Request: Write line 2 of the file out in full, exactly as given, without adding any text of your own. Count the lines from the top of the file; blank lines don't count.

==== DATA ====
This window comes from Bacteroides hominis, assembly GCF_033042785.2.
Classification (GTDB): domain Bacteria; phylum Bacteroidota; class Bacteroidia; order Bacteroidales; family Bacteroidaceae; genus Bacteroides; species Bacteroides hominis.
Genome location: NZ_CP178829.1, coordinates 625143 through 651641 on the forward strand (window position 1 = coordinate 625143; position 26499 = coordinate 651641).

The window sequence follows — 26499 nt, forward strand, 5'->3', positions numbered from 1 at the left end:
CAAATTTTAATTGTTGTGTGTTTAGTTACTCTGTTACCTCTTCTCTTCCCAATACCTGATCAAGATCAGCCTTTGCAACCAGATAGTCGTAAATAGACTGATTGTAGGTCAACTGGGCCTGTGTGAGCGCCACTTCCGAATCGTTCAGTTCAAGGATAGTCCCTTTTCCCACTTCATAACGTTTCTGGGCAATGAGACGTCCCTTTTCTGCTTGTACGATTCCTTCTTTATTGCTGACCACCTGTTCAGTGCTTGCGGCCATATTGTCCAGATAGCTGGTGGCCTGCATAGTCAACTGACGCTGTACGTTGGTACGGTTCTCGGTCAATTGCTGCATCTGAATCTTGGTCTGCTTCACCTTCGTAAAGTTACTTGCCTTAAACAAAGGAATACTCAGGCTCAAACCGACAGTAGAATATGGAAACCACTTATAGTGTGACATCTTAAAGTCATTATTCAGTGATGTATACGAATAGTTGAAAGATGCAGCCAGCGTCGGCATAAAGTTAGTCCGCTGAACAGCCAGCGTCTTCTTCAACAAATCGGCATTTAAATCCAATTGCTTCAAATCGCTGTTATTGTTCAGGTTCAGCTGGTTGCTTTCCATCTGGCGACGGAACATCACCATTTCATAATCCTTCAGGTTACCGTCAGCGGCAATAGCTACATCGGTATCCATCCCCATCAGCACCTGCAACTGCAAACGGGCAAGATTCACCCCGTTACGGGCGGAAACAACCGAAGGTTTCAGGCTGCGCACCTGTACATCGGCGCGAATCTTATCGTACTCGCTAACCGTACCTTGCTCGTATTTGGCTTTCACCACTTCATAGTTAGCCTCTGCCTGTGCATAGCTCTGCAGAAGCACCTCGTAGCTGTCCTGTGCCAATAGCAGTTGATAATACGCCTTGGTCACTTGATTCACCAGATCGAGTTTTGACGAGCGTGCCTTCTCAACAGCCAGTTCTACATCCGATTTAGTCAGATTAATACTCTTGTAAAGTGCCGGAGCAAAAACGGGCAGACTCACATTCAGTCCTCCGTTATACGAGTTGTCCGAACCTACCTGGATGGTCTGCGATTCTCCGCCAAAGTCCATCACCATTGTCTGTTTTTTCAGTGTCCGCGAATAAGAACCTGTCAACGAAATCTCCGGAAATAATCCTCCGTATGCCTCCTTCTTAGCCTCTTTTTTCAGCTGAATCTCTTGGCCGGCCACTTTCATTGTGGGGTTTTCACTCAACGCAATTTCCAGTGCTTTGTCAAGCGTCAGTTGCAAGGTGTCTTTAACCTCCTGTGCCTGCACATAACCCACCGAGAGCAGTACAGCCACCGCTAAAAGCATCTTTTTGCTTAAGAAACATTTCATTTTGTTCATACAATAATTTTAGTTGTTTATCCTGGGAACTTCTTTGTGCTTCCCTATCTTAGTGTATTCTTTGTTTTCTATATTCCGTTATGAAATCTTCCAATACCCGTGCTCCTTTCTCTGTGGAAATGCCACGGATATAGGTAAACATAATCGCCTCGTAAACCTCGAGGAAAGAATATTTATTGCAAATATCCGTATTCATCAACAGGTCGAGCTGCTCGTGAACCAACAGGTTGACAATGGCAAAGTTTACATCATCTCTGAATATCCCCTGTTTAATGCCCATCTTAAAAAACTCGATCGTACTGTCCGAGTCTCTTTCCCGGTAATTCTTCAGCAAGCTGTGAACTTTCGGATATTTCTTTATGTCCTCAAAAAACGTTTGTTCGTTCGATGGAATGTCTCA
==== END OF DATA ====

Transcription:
Classification (GTDB): domain Bacteria; phylum Bacteroidota; class Bacteroidia; order Bacteroidales; family Bacteroidaceae; genus Bacteroides; species Bacteroides hominis.